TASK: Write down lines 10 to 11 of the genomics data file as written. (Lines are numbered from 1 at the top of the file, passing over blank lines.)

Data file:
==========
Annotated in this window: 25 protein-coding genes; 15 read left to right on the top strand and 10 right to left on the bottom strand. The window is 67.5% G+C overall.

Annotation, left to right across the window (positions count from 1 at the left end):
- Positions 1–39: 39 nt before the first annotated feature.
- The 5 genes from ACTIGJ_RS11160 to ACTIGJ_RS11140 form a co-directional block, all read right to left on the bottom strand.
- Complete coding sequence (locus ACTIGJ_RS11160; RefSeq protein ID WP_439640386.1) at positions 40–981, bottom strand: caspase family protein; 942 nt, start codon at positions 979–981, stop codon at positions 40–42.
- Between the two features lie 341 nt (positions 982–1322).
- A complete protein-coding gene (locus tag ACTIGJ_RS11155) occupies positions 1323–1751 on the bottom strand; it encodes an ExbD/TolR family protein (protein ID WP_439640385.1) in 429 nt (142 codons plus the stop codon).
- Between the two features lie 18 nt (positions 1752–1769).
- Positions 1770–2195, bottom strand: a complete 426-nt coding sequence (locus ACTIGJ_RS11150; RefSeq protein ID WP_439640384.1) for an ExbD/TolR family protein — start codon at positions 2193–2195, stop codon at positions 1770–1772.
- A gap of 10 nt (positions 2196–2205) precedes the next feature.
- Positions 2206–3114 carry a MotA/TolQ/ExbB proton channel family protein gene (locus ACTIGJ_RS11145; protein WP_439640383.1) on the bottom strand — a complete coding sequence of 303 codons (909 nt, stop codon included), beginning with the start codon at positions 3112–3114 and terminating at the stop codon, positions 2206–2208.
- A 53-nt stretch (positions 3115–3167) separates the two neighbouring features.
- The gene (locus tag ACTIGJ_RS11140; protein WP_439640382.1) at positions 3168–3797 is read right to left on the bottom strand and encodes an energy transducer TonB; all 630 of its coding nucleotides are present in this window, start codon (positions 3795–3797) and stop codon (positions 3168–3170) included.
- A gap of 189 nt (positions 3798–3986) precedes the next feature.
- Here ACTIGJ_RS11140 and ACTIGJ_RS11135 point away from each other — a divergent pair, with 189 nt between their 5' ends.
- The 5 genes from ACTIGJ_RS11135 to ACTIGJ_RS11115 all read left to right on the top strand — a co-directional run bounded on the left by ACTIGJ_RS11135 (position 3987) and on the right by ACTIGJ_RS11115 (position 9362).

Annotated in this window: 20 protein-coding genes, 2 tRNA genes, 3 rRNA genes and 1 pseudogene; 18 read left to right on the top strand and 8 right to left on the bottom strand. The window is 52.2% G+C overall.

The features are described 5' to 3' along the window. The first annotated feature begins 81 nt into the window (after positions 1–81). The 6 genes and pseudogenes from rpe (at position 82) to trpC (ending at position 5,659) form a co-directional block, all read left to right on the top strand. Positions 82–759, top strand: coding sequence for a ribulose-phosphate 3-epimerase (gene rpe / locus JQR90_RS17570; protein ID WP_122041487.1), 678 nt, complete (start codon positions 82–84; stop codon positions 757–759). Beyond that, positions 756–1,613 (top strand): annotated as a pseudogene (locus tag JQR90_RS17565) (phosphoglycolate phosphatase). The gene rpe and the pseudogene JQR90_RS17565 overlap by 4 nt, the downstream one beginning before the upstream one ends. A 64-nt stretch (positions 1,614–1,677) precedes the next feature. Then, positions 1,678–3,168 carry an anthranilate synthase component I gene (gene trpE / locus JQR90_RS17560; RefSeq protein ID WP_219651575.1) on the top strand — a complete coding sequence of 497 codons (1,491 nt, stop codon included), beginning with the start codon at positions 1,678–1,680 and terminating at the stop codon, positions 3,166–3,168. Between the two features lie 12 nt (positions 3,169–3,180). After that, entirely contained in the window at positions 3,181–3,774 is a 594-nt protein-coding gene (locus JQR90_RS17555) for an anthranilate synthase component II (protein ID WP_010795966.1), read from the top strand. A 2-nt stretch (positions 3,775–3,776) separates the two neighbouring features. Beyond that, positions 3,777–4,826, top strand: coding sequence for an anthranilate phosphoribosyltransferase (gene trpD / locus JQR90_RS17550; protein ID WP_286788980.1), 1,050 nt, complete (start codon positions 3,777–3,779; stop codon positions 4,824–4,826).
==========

- A gap of 10 nt (positions 2196–2205) precedes the next feature.
- Positions 2206–3114 carry a MotA/TolQ/ExbB proton channel family protein gene (locus ACTIGJ_RS11145; protein WP_439640383.1) on the bottom strand — a complete coding sequence of 303 codons (909 nt, stop codon included), beginning with the start codon at positions 3112–3114 and terminating at the stop codon, positions 2206–2208.